Lotus Foods co-founders Caryl Levine and Ken Lee are committed to changing the way rice is grown around the world. In their efforts to do so, they are proving that reducing methane emissions can work hand-in-hand with increased farmer livelihoods, reductions in water usage and empowerment for women.

Lotus Foods was one of the first companies to get involved with the Climate Collaborative; in addition to being a supporter of our work, the company has made climate commitments around agriculture, packaging, policy and short-lived climate pollutants.

Rice production contributes to around 1.5% of global greenhouse gas emissions—it is a major source of methane emissions, a short-lived climate pollutant that is significantly more potent than carbon.[1] With rice serving as a food staple to half the world’s population, as well as a source of income for the approximately two billion farmers who grow it, changing rice production practices will be key to reducing methane emissions, mitigating global warming and improving livelihoods for lowest income farmers.

Lotus Foods is helping lead this charge. Since 2008 they have partnered with family rice farmers who grow their rice crop using System of Rice Intensification practices, which the company calls More Crop Per Drop™. With these practices, rice paddies are no longer kept continuously flooded, which led to a 40-65% reduction in methane gas emissions as well as 500 million gallons less water required by Lotus Foods farmers in 2017!










These photos show conventional (left) versus SRI rice production methods, in which fields don't need to be flooded.

Emissions reductions are just one of the benefits of SRI growing processes. It also raises incomes for the 5,000 farm households in Asia and Madagascar Lotus Foods works with thanks to increased yields and organic and Fair Trade price premiums—and drastically improves the working conditions for women since they no longer have to work in standing water.[2]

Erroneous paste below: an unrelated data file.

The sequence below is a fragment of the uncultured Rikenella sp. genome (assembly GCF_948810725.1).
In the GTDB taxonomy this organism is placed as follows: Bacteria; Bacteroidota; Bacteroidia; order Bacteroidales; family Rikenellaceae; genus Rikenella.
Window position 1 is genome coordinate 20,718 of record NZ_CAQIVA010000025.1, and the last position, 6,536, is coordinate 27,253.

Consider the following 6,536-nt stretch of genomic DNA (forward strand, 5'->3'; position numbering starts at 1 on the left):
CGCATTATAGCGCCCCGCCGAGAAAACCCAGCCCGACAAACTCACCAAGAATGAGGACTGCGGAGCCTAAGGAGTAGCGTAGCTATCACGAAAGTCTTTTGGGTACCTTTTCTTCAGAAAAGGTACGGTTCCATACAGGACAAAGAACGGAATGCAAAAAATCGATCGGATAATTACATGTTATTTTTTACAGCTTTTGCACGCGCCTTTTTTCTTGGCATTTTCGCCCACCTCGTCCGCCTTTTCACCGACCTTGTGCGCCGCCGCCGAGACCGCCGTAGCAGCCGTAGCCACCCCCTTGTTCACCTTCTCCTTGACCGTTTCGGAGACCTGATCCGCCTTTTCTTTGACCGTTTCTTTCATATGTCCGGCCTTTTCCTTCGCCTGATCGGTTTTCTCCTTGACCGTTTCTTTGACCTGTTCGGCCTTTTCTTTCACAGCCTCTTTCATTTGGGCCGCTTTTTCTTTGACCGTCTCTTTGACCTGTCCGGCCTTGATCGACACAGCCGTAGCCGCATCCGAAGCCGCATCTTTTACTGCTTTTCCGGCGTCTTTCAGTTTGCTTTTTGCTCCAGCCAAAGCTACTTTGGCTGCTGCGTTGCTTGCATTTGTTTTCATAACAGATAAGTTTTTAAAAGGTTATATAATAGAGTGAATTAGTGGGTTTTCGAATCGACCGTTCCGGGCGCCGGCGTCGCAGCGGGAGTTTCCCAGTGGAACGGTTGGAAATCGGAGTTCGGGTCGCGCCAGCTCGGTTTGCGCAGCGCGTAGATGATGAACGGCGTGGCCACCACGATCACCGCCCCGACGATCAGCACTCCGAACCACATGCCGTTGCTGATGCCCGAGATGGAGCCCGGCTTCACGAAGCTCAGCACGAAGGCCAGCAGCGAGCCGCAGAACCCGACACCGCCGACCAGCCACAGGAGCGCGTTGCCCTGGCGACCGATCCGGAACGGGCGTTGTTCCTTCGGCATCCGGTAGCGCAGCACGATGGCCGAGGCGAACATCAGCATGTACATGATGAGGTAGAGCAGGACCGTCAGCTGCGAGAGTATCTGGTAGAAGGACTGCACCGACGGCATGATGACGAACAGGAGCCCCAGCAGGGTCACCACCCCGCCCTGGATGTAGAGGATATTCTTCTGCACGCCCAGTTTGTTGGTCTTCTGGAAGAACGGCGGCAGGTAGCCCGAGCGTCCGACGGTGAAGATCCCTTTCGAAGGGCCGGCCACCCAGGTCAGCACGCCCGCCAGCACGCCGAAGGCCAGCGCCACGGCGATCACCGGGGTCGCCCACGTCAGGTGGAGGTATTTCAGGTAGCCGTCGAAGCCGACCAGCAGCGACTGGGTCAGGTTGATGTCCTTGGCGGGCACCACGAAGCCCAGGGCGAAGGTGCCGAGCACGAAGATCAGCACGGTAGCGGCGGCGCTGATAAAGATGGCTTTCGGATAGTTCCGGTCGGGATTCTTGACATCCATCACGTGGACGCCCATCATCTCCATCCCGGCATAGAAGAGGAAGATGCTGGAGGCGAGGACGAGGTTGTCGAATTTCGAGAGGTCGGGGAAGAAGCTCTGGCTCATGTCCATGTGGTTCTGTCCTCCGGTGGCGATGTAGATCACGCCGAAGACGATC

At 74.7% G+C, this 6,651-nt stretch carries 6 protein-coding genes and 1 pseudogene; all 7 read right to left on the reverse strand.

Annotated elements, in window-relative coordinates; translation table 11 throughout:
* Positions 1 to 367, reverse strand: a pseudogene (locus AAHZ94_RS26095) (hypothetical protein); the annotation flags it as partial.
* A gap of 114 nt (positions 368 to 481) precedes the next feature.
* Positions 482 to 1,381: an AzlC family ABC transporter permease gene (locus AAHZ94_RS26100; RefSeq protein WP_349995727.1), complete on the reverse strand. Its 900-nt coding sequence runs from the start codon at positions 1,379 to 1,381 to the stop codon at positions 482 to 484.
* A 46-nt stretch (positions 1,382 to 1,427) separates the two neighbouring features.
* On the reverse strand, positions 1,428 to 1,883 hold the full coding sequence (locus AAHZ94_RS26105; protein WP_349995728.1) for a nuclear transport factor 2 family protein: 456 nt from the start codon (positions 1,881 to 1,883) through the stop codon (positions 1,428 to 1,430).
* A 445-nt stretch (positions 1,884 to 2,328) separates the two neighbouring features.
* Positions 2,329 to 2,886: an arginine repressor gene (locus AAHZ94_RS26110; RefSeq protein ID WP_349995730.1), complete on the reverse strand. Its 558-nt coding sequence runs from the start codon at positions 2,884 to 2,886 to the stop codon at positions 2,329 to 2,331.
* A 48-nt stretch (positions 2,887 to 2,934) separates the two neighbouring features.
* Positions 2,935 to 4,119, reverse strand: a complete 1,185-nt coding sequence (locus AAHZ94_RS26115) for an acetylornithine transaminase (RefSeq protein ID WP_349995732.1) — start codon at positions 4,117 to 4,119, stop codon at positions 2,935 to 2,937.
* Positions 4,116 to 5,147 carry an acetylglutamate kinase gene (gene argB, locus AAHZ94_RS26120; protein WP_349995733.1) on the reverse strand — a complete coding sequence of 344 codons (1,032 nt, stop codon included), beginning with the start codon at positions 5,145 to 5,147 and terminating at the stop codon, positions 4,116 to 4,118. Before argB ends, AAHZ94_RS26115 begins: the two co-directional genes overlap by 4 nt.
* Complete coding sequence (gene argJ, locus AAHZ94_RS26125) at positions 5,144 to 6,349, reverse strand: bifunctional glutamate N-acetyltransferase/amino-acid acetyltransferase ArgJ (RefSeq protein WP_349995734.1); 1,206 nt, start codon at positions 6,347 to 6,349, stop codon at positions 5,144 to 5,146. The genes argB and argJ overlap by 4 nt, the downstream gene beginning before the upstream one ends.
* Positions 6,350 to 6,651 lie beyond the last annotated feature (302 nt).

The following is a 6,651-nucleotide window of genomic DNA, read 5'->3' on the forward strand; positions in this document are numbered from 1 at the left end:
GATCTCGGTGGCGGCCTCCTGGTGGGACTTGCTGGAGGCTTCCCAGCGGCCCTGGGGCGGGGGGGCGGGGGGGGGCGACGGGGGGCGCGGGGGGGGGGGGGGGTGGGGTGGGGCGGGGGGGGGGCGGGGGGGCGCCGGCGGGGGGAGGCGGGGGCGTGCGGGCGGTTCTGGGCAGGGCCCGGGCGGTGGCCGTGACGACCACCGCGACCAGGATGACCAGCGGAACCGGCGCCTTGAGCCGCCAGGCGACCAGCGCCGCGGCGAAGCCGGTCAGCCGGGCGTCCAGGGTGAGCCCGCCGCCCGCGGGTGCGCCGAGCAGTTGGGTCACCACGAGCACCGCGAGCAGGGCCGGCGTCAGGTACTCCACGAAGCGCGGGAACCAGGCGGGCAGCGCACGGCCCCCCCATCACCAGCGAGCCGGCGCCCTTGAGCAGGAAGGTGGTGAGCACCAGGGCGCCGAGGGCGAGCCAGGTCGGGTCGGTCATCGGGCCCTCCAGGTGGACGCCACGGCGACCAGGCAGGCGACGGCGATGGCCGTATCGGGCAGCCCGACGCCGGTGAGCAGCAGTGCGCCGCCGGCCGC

Their commitment to the More Crop Per Drop method, which doesn’t require specialized seeds or agrochemicals, is incentivizing more farmers to transition to this agroecological approach to rice farming. The key tenets of the method are to plant smaller, younger seedlings to reduce transplant shock, to plant them at wider spacing in rows to minimize competition and facilitate weeding, and to keep soils moist but not continuously flooded to promote soil health.

They gave us a hint of what to expect: In the coming year they’ll be focused on building more rigor around measuring and benchmarking their impacts and looking at how to take them further. They’ll explore direct methane emissions reduction opportunities—in part by encouraging more farmers to embrace SRI growing practices and helping farmers monetize their methane reductions. They’ll also be continuing their work to improve the lives of women. Research shows lifting women out of poverty has a positive impact on climate change as woman are usually the drivers of household decisions that reduce many environmental impacts.

The Climate Collaborative awarded Lotus Foods with a value chain engagement award as part of our first ever National Co+op Grocers Climate Collaborative awards, and we are excited to follow them as they continue on their climate leadership journey!

[1] http://www.wri.org/blog/2014/12/more-rice-less-methane

[2] https://www.lotusfoods.com/impact/

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